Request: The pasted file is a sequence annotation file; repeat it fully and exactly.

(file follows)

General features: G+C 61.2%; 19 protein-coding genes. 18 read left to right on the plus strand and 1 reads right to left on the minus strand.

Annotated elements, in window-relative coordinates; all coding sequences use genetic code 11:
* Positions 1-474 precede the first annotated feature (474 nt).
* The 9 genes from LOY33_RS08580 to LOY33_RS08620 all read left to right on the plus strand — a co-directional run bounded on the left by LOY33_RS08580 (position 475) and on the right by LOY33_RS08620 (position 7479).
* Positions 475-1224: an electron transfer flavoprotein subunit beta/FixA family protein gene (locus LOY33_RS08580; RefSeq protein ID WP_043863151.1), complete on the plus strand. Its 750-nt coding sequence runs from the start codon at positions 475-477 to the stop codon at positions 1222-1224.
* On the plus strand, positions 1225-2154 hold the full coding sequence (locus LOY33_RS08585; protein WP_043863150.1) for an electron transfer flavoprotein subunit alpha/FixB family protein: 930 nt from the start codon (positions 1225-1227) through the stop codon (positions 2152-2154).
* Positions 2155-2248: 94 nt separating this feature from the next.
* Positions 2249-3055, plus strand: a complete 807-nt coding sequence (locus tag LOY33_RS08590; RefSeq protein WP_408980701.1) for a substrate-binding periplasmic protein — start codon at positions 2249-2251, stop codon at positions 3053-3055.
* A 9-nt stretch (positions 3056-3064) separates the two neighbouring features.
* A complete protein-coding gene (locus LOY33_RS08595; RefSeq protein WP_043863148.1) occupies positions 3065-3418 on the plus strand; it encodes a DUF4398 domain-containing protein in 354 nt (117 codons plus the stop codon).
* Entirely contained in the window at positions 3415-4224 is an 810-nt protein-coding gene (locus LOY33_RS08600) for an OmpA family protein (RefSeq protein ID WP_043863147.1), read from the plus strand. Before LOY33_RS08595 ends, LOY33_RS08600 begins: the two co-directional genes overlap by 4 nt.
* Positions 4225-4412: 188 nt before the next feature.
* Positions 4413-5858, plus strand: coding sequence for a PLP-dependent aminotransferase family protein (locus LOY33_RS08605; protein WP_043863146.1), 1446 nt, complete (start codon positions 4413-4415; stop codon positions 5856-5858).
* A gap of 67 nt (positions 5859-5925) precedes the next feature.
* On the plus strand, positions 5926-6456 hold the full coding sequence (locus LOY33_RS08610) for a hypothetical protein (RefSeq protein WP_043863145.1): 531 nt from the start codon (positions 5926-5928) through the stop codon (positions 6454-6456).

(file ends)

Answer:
General features: G+C 61.2%; 19 protein-coding genes. 18 read left to right on the plus strand and 1 reads right to left on the minus strand.

Annotated elements, in window-relative coordinates; all coding sequences use genetic code 11:
* Positions 1-474 precede the first annotated feature (474 nt).
* The 9 genes from LOY33_RS08580 to LOY33_RS08620 all read left to right on the plus strand — a co-directional run bounded on the left by LOY33_RS08580 (position 475) and on the right by LOY33_RS08620 (position 7479).
* Positions 475-1224: an electron transfer flavoprotein subunit beta/FixA family protein gene (locus LOY33_RS08580; RefSeq protein ID WP_043863151.1), complete on the plus strand. Its 750-nt coding sequence runs from the start codon at positions 475-477 to the stop codon at positions 1222-1224.
* On the plus strand, positions 1225-2154 hold the full coding sequence (locus LOY33_RS08585; protein WP_043863150.1) for an electron transfer flavoprotein subunit alpha/FixB family protein: 930 nt from the start codon (positions 1225-1227) through the stop codon (positions 2152-2154).
* Positions 2155-2248: 94 nt separating this feature from the next.
* Positions 2249-3055, plus strand: a complete 807-nt coding sequence (locus tag LOY33_RS08590; RefSeq protein WP_408980701.1) for a substrate-binding periplasmic protein — start codon at positions 2249-2251, stop codon at positions 3053-3055.
* A 9-nt stretch (positions 3056-3064) separates the two neighbouring features.
* A complete protein-coding gene (locus LOY33_RS08595; RefSeq protein WP_043863148.1) occupies positions 3065-3418 on the plus strand; it encodes a DUF4398 domain-containing protein in 354 nt (117 codons plus the stop codon).
* Entirely contained in the window at positions 3415-4224 is an 810-nt protein-coding gene (locus LOY33_RS08600) for an OmpA family protein (RefSeq protein ID WP_043863147.1), read from the plus strand. Before LOY33_RS08595 ends, LOY33_RS08600 begins: the two co-directional genes overlap by 4 nt.
* Positions 4225-4412: 188 nt before the next feature.
* Positions 4413-5858, plus strand: coding sequence for a PLP-dependent aminotransferase family protein (locus LOY33_RS08605; protein WP_043863146.1), 1446 nt, complete (start codon positions 4413-4415; stop codon positions 5856-5858).
* A gap of 67 nt (positions 5859-5925) precedes the next feature.
* On the plus strand, positions 5926-6456 hold the full coding sequence (locus LOY33_RS08610) for a hypothetical protein (RefSeq protein WP_043863145.1): 531 nt from the start codon (positions 5926-5928) through the stop codon (positions 6454-6456).